Laser cut designs are popular right now, and for good reason. The intricate patterns one can achieve add interest to virtually any piece—be it metal, wood, leather… you get the idea. You can take it one step further and make your own laser cut design for a look that’s totally unique. Your one-of-a-kind creation starts with a little bit of inspiration and Catchbook!
While laser cutting originally began as an industrial manufacturing application, it has since spread to makers, schools, small businesses, and even hobbyists. You can also find laser cut designs on a number of commercial items for merely decorative purposes. This last use case is one that we are going to focus on primarily in this article.
While laser cut items look really cool, they can be expensive if you just go out and purchase one from a store. That’s why DIYing is a great option! You can either laser cut the item yourself or send it to a professional. Regardless of which option you choose, you will end up saving money. Not only do you cut costs by doing it yourself, but you also get the freedom to customize your item however you want. You get a truly unique design tailored to your exact specifications. Who doesn’t love that?
First, you’ll have to decide what it is you want to apply the design to. You may have something lying around the house that you want to spice up with a fresh look such as an old table, a leather-bound book, a jewelry box, or even a laptop cover. Laser cutting works on a variety of materials, so the possibilities are endless here. Let’s say you want to start completely from scratch and create not just a design, but the item you’ll laser cut as well. That’s totally fine too. The sky is the limit when it comes to DIY projects, and Catchbook is the perfect tool to help you plan whatever it is you want to create!
Let’s start by looking at the types of materials you can use with laser cutting. Now some of these depend on the exact laser cutting tool you’re using, so be sure to double check with a professional if you aren’t sure. Settings vary based on the material you’re using as well. These are just some examples of the wide variety of materials other people have successfully used for their own laser cut projects.
Wood Rubber Stone
Glass Paper And more...
Once you have your item, or you have selected the materials you’ll be working with, you’ll want to begin actually drawing up your design. If you’re working with an existing item, I recommend you snap a picture and import it directly into Catchbook. This allows you to draw right over the image of the object, so you know exactly how your finished product will look with your laser cut pattern etched onto the surface. If creating an item from scratch, you can draw out the parts you’ll need first before sketching your laser cut pattern over them. This is what Tom did in the example we provided here.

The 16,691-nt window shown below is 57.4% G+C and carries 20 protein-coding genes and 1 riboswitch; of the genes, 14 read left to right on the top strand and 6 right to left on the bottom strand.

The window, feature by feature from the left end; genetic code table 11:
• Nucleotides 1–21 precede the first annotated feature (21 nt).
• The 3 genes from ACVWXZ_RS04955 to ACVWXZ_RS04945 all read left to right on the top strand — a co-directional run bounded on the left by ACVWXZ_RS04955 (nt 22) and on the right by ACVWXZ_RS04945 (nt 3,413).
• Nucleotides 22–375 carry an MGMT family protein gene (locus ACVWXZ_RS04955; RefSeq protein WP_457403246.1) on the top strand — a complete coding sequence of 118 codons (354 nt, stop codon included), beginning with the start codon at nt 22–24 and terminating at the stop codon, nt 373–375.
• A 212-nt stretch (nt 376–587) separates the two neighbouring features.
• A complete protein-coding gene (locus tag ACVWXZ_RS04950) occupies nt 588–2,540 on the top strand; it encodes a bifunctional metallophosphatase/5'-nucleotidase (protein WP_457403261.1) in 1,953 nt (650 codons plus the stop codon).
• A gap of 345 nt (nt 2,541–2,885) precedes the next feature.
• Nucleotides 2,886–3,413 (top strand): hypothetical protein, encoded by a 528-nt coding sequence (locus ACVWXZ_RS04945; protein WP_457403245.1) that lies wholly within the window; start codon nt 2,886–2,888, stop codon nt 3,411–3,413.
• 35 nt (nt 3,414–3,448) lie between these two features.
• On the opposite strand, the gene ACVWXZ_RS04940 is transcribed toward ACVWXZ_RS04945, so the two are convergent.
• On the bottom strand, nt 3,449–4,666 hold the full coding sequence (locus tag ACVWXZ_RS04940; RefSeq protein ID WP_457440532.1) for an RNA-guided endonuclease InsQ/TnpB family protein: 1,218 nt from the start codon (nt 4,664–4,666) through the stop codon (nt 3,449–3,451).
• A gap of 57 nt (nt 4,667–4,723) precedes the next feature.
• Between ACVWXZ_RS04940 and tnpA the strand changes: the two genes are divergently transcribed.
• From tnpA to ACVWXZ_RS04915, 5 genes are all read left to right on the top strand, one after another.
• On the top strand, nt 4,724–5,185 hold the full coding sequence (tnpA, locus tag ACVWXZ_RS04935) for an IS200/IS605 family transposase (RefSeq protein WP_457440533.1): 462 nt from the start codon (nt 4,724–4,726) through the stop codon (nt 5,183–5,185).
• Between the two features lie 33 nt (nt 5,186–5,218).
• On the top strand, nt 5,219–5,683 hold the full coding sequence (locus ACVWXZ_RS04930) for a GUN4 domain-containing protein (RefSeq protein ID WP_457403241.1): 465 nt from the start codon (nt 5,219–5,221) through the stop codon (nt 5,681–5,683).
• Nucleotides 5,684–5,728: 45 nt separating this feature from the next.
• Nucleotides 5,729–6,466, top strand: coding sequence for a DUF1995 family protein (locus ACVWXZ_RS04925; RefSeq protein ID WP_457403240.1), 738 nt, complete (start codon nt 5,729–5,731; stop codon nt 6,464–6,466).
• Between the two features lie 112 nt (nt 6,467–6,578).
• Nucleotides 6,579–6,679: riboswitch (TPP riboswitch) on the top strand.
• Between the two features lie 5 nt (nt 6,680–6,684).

Using Catchbook, he drew out the dimensions of the sheet of plywood first, then the parts for a laser cut lamp, and finally he sketched the pattern he plans to laser cut. When it comes time to cut everything out, it will actually be a little easier if you do the laser cutting first while there is just one sheet of wood, rather than cut out the parts, assemble them, and then try to laser cut them.
Once you have the finished pattern/design, you can export it from Catchbook and send it to a laser cutter, either your own or a professional’s. Then comes the really fun part: the actual laser cutting! We won’t go too much into the details of how it’s done, but if you’re looking for some advice, I’ve pulled together a few articles with some helpful tips, tricks, and guidelines for anyone from the most expert maker to a beginning DIYer who is just trying their hand at this for the first time.
Tutorial: Laser Cutting Techniques and Projects – This article is perfect if you plan to use laser cutting for any woodworking projects. Longtime designer and maker Steven Mattern goes over three different projects he has perfected with his own laser cutter. He shares a few processes he has developed over the years, such as iterative design with 3D modeling, and briefly talks about the strengths and limitations of laser cutting. I highly recommend you check out this post!
10 Tips and Tricks for Laser Engraving and Cutting – The title says it all. This Instructables article gives you ten hints for better DIY laser cutting. It also takes you through some of the basics of the laser cutting process, such as masking, presetting, and test cuts. This is especially helpful for all you beginners out there!
Laser Cutting Experiences – This article takes you through everything you need to know about laser cutting, specifically with regard to how to use the machine.
Not the artistic type? Or perhaps you’re just looking for a little inspiration to spark your creativity. Either way, here are some great examples of what others have done using a laser cutter.
7 Stunning Laser-cut Sculptures – This article is perfect for any of you who are looking for some inspiration, or just simply want to be wowed by what others have done.
From Food to Furniture: 10 Dazzling Laser-Cutter Projects – Another inspiring article from the folks at Wired on the many creative uses of laser cutters, including one I hadn’t mentioned before: Food! As a self-proclaimed foodie (which is truly just a fancy way to say I love to eat) I can’t believe I overlooked this one.
Free Scroll Saw and Fretwork Vector Patterns – And finally, if you’re just not up to creating your own pattern or you want something easy but still DIY, Craftsmanspace offers a variety of free downloadable patterns you can use for any laser cutting project!
If you have a DIY laser cut project you’re proud of, feel free to show it off! Simply post in the comments below. And happy DIYing!